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Have Been "Brought To Our Knees" By Coronavirus, Says United Nations

Have Been "Brought To Our Knees" By Coronavirus, Says United Nations

Coronavirus has revealed the "fragile skeleton" of societies and could push 100 million people into extreme poverty, United Nations Secretary General Antonio Guterres said on Saturday.
Coronavirus has revealed the "fragile skeleton" of societies and could push 100 million people into extreme poverty, United Nations Secretary General Antonio Guterres said on Saturday.

Speaking on the 102nd birthday anniversary of the late Nelson Mandela -- South Africa's first black president -- Guterres said coronavirus was "shining a spotlight" on global injustice.

"We have been brought to our knees -- by a microscopic virus. The pandemic has demonstrated the fragility of our world."

"Entire regions that were making progress on eradicating poverty and narrowing inequality have been set back years, in a matter of months," he warned at a virtual memorial lecture organised by the Johannesburg-based Nelson Mandela Foundation.

The economic fallout of the pandemic, which has infected more than 14 million and killed close to 600,000 people worldwide, is being disproportionately felt among informal workers, small businesses and women, Guterres said.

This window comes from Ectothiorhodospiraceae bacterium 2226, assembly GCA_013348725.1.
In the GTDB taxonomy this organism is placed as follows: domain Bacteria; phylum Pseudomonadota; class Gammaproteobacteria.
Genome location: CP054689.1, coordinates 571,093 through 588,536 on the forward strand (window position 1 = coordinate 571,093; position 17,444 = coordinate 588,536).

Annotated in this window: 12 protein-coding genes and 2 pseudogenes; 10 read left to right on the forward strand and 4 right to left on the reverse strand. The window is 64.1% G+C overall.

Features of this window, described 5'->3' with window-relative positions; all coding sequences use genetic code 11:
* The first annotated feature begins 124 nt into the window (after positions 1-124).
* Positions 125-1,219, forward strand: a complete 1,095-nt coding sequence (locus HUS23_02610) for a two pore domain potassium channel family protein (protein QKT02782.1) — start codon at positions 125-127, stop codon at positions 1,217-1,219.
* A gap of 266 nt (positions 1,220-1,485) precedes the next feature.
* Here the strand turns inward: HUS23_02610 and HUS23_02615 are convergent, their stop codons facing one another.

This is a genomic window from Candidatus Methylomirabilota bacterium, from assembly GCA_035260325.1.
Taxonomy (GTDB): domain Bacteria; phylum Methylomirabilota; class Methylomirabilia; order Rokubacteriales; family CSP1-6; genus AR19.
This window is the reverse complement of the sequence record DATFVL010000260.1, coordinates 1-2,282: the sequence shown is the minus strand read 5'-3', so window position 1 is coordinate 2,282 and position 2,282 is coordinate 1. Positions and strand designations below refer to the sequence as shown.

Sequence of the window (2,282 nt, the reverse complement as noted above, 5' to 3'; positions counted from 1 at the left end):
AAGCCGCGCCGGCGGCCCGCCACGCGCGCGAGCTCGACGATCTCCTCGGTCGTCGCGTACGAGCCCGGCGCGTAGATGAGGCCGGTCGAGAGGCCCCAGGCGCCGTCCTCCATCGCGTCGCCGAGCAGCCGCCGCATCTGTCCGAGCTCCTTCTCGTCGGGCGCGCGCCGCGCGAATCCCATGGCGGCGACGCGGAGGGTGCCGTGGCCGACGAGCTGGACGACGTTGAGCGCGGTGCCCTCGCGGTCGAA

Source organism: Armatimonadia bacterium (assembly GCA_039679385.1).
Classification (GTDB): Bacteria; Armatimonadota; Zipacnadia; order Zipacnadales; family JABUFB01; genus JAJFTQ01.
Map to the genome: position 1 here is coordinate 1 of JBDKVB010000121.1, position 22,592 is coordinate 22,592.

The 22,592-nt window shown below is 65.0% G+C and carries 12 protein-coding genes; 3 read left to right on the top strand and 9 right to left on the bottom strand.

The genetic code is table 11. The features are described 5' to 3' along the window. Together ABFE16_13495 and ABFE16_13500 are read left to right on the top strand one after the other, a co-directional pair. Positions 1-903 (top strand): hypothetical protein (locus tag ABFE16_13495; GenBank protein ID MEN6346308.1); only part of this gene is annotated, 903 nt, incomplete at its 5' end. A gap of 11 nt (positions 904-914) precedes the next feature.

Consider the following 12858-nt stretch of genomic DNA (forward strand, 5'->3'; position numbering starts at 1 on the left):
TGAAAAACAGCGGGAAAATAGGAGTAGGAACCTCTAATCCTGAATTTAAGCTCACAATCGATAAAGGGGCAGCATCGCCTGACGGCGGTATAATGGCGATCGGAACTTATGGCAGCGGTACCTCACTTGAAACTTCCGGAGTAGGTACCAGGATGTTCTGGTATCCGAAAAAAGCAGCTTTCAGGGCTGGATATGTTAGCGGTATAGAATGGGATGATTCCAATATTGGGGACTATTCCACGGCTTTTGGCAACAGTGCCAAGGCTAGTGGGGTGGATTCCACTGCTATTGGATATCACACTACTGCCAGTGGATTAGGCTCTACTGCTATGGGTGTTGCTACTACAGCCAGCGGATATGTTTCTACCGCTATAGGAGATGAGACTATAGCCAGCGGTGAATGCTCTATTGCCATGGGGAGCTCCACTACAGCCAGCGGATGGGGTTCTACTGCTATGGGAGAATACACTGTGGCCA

"We face the deepest global recession since World War II," he said. "One hundred million more people could be pushed into extreme poverty. We could see famines of historic proportions."

Coronavirus is an "x-ray" that has revealed "fractures in the fragile skeleton of the societies we have built", he added, citing unequal healthcare provision, unpaid care work, income disparity and climate change as some of the concerns.

"It is exposing fallacies and falsehoods everywhere... The delusion that we live in a post-racist world. The myth that we are all in the same boat."

He said the world's 26 richest people hold as much wealth as half the global population.

"But income, pay and wealth are not the only measures of inequality," he added.

Guterres said people were running out of patience at the glaring disparities and discrimination across societies.

He singled out the global anti-racism movement stoked by the death of George Floyd -- an African-American man killed by a white policeman in May -- as simply "one more sign that people have had enough".

Enough of "inequality and discrimination that treats people as criminals on the basis of their skin colour", enough of "structural racism" and "systematic injustice".

Coronavirus, he said, had also created an opportunity for world leaders to build a "more equal and sustainable world".

"We are at breaking point. But we know which side of history we are on."
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